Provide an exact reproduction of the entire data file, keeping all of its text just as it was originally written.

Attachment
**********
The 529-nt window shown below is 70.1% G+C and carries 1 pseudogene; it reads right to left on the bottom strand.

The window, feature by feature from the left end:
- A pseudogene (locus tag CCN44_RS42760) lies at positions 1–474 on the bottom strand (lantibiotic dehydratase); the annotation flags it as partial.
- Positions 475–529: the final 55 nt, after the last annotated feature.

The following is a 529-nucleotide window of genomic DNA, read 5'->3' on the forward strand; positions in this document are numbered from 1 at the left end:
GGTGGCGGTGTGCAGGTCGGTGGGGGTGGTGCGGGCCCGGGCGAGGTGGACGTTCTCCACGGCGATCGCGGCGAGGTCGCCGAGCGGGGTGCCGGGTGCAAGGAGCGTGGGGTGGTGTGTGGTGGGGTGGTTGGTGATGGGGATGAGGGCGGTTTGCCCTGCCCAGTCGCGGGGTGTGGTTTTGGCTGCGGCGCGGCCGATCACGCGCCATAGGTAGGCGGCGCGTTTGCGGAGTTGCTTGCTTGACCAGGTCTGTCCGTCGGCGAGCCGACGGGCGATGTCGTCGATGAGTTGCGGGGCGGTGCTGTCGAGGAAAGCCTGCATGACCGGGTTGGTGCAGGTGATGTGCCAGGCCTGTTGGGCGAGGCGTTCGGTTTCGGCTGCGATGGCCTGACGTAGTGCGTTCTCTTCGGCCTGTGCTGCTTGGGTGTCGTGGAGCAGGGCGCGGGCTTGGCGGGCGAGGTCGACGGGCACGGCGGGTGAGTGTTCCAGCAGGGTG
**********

The 529-nt window shown below is 70.1% G+C and carries 1 pseudogene; it reads right to left on the bottom strand.

The window, feature by feature from the left end:
- A pseudogene (locus tag CCN44_RS42760) lies at positions 1–474 on the bottom strand (lantibiotic dehydratase); the annotation flags it as partial.
- Positions 475–529: the final 55 nt, after the last annotated feature.

The following is a 529-nucleotide window of genomic DNA, read 5'->3' on the forward strand; positions in this document are numbered from 1 at the left end:
GGTGGCGGTGTGCAGGTCGGTGGGGGTGGTGCGGGCCCGGGCGAGGTGGACGTTCTCCACGGCGATCGCGGCGAGGTCGCCGAGCGGGGTGCCGGGTGCAAGGAGCGTGGGGTGGTGTGTGGTGGGGTGGTTGGTGATGGGGATGAGGGCGGTTTGCCCTGCCCAGTCGCGGGGTGTGGTTTTGGCTGCGGCGCGGCCGATCACGCGCCATAGGTAGGCGGCGCGTTTGCGGAGTTGCTTGCTTGACCAGGTCTGTCCGTCGGCGAGCCGACGGGCGATGTCGTCGATGAGTTGCGGGGCGGTGCTGTCGAGGAAAGCCTGCATGACCGGGTTGGTGCAGGTGATGTGCCAGGCCTGTTGGGCGAGGCGTTCGGTTTCGGCTGCGATGGCCTGACGTAGTGCGTTCTCTTCGGCCTGTGCTGCTTGGGTGTCGTGGAGCAGGGCGCGGGCTTGGCGGGCGAGGTCGACGGGCACGGCGGGTGAGTGTTCCAGCAGGGTG